- Steve Wilson, Steve Wilsonformer Principal Lecturer, Northumbria University, Newcastle
- Helen Rutherford, Helen RutherfordSenior Lecturer and Solicitor, Northumbria University, Newcastle
- Tony StoreyTony StoreySenior Lecturer, Northumbria University, Newcastle
- and Natalie WortleyNatalie WortleyAssociate Professor of Law, Northumbria University, Newcastle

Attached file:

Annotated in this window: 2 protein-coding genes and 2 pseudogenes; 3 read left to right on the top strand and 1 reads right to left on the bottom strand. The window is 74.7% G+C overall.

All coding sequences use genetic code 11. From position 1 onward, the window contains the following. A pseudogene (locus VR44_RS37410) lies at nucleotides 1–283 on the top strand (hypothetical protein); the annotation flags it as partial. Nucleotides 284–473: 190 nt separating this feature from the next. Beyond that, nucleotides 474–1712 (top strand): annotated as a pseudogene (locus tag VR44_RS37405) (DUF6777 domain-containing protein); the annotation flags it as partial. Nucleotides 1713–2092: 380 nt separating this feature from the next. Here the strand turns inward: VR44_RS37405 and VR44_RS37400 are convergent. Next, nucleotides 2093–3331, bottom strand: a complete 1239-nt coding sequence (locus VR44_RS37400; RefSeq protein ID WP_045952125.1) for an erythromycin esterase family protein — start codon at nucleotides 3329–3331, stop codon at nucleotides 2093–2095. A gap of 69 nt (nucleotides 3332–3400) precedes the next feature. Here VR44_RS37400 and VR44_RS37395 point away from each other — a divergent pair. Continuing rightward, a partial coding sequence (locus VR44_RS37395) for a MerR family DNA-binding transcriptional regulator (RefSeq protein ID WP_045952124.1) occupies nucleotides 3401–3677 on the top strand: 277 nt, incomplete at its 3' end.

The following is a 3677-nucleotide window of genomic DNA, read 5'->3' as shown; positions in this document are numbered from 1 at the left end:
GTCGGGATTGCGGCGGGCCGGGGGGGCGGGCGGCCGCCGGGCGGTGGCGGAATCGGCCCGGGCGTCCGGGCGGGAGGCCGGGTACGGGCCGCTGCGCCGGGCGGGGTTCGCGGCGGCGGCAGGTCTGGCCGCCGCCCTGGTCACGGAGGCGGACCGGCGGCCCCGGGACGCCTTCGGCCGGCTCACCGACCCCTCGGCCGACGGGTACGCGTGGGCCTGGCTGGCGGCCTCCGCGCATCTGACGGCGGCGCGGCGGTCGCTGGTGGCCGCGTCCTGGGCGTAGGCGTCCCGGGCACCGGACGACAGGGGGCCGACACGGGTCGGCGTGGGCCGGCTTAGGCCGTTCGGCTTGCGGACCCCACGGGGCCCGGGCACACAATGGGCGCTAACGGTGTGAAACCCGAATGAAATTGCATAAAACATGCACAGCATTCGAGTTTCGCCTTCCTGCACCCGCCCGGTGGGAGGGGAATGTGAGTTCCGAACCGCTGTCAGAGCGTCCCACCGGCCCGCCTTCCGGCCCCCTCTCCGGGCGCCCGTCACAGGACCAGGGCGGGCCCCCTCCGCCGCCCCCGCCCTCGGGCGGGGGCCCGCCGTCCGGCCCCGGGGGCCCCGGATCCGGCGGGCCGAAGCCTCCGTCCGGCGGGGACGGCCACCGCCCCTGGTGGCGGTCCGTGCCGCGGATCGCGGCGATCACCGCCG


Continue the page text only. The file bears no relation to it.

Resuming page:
This chapter explains the problems of statutory interpretation and how the courts approach the problems. The traditional rules of statutory interpretation, the literal rule, the golden rule, and the mischief rule are explained and the problems associated with their use explored. In modern times the courts now employ a more purposive approach to interpretation using a range of intrinsic and extrinsic aids to interpretation. These include the long title, preamble, cross-headings, marginal or side notes, punctuation, Explanatory Notes, Interpretation Act 1978, pre-parliamentary materials, parliamentary materials—Hansard, statutes on the same subject area— statutes in pari materia, and dictionaries. Rules of language may be employed, e.g. the ejusdem generis rule, the noscitur a sociis rule or the expressio unius est exclusio alterius rule.